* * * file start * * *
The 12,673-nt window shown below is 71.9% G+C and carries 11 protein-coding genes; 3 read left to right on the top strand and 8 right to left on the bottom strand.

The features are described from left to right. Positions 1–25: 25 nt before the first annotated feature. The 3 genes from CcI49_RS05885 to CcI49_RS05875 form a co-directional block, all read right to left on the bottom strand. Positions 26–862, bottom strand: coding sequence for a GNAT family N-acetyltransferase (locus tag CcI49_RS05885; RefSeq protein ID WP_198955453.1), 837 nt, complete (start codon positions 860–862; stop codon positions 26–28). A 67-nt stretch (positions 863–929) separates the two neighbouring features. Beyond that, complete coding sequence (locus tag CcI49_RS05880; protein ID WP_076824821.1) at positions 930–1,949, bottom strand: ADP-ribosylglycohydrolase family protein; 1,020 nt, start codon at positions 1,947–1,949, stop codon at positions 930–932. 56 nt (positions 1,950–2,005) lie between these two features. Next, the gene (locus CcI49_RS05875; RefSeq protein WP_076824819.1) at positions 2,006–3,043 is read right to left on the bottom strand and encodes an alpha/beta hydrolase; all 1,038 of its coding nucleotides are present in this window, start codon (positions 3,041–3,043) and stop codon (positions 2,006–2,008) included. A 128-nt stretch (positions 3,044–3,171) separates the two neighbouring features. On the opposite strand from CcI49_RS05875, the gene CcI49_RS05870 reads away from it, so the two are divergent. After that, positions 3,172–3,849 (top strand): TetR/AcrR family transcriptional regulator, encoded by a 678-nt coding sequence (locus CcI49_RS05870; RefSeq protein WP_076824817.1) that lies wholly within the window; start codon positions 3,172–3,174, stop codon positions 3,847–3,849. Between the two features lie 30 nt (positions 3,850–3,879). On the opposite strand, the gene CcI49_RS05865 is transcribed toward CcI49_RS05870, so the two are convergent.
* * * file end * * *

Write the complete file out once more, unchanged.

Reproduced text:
The 12,673-nt window shown below is 71.9% G+C and carries 11 protein-coding genes; 3 read left to right on the top strand and 8 right to left on the bottom strand.

The features are described from left to right. Positions 1–25: 25 nt before the first annotated feature. The 3 genes from CcI49_RS05885 to CcI49_RS05875 form a co-directional block, all read right to left on the bottom strand. Positions 26–862, bottom strand: coding sequence for a GNAT family N-acetyltransferase (locus tag CcI49_RS05885; RefSeq protein ID WP_198955453.1), 837 nt, complete (start codon positions 860–862; stop codon positions 26–28). A 67-nt stretch (positions 863–929) separates the two neighbouring features. Beyond that, complete coding sequence (locus tag CcI49_RS05880; protein ID WP_076824821.1) at positions 930–1,949, bottom strand: ADP-ribosylglycohydrolase family protein; 1,020 nt, start codon at positions 1,947–1,949, stop codon at positions 930–932. 56 nt (positions 1,950–2,005) lie between these two features. Next, the gene (locus CcI49_RS05875; RefSeq protein WP_076824819.1) at positions 2,006–3,043 is read right to left on the bottom strand and encodes an alpha/beta hydrolase; all 1,038 of its coding nucleotides are present in this window, start codon (positions 3,041–3,043) and stop codon (positions 2,006–2,008) included. A 128-nt stretch (positions 3,044–3,171) separates the two neighbouring features. On the opposite strand from CcI49_RS05875, the gene CcI49_RS05870 reads away from it, so the two are divergent. After that, positions 3,172–3,849 (top strand): TetR/AcrR family transcriptional regulator, encoded by a 678-nt coding sequence (locus CcI49_RS05870; RefSeq protein WP_076824817.1) that lies wholly within the window; start codon positions 3,172–3,174, stop codon positions 3,847–3,849. Between the two features lie 30 nt (positions 3,850–3,879). On the opposite strand, the gene CcI49_RS05865 is transcribed toward CcI49_RS05870, so the two are convergent.